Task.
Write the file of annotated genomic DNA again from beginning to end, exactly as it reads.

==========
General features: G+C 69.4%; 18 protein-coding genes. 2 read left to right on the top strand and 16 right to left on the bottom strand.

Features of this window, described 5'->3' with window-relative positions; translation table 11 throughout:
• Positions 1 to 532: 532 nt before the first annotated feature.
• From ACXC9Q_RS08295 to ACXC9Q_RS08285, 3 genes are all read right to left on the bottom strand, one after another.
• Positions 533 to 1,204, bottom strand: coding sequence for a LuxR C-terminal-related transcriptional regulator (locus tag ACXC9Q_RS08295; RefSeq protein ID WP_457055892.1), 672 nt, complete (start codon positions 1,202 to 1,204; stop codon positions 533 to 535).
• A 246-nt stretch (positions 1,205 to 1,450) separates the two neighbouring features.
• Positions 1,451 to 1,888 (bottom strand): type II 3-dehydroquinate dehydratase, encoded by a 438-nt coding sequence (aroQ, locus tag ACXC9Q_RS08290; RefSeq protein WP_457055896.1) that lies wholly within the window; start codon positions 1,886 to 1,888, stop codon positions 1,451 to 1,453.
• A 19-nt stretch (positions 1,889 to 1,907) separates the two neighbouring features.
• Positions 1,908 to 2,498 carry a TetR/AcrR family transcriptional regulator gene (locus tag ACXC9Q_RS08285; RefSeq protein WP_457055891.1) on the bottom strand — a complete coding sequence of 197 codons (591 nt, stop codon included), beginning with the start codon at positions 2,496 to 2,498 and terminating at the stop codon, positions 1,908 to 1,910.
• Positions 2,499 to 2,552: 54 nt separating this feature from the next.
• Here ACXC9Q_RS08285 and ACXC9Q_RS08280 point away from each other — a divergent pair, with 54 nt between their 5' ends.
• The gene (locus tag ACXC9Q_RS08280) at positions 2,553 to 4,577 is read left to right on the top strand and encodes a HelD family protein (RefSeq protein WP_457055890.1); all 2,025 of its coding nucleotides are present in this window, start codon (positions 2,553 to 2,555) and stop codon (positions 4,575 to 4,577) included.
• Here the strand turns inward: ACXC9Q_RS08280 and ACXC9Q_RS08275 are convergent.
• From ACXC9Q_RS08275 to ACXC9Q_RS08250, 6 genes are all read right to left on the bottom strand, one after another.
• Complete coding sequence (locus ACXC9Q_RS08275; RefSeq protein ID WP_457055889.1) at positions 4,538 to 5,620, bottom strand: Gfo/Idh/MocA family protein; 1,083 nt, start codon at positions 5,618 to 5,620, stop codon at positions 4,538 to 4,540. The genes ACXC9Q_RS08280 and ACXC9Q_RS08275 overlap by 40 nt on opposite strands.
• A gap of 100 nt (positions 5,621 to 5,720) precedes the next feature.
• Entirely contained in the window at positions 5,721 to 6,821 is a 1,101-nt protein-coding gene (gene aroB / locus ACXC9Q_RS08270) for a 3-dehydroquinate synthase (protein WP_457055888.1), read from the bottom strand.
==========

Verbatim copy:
General features: G+C 69.4%; 18 protein-coding genes. 2 read left to right on the top strand and 16 right to left on the bottom strand.

Features of this window, described 5'->3' with window-relative positions; translation table 11 throughout:
• Positions 1 to 532: 532 nt before the first annotated feature.
• From ACXC9Q_RS08295 to ACXC9Q_RS08285, 3 genes are all read right to left on the bottom strand, one after another.
• Positions 533 to 1,204, bottom strand: coding sequence for a LuxR C-terminal-related transcriptional regulator (locus tag ACXC9Q_RS08295; RefSeq protein ID WP_457055892.1), 672 nt, complete (start codon positions 1,202 to 1,204; stop codon positions 533 to 535).
• A 246-nt stretch (positions 1,205 to 1,450) separates the two neighbouring features.
• Positions 1,451 to 1,888 (bottom strand): type II 3-dehydroquinate dehydratase, encoded by a 438-nt coding sequence (aroQ, locus tag ACXC9Q_RS08290; RefSeq protein WP_457055896.1) that lies wholly within the window; start codon positions 1,886 to 1,888, stop codon positions 1,451 to 1,453.
• A 19-nt stretch (positions 1,889 to 1,907) separates the two neighbouring features.
• Positions 1,908 to 2,498 carry a TetR/AcrR family transcriptional regulator gene (locus tag ACXC9Q_RS08285; RefSeq protein WP_457055891.1) on the bottom strand — a complete coding sequence of 197 codons (591 nt, stop codon included), beginning with the start codon at positions 2,496 to 2,498 and terminating at the stop codon, positions 1,908 to 1,910.
• Positions 2,499 to 2,552: 54 nt separating this feature from the next.
• Here ACXC9Q_RS08285 and ACXC9Q_RS08280 point away from each other — a divergent pair, with 54 nt between their 5' ends.
• The gene (locus tag ACXC9Q_RS08280) at positions 2,553 to 4,577 is read left to right on the top strand and encodes a HelD family protein (RefSeq protein WP_457055890.1); all 2,025 of its coding nucleotides are present in this window, start codon (positions 2,553 to 2,555) and stop codon (positions 4,575 to 4,577) included.
• Here the strand turns inward: ACXC9Q_RS08280 and ACXC9Q_RS08275 are convergent.
• From ACXC9Q_RS08275 to ACXC9Q_RS08250, 6 genes are all read right to left on the bottom strand, one after another.
• Complete coding sequence (locus ACXC9Q_RS08275; RefSeq protein ID WP_457055889.1) at positions 4,538 to 5,620, bottom strand: Gfo/Idh/MocA family protein; 1,083 nt, start codon at positions 5,618 to 5,620, stop codon at positions 4,538 to 4,540. The genes ACXC9Q_RS08280 and ACXC9Q_RS08275 overlap by 40 nt on opposite strands.
• A gap of 100 nt (positions 5,621 to 5,720) precedes the next feature.
• Entirely contained in the window at positions 5,721 to 6,821 is a 1,101-nt protein-coding gene (gene aroB / locus ACXC9Q_RS08270) for a 3-dehydroquinate synthase (protein WP_457055888.1), read from the bottom strand.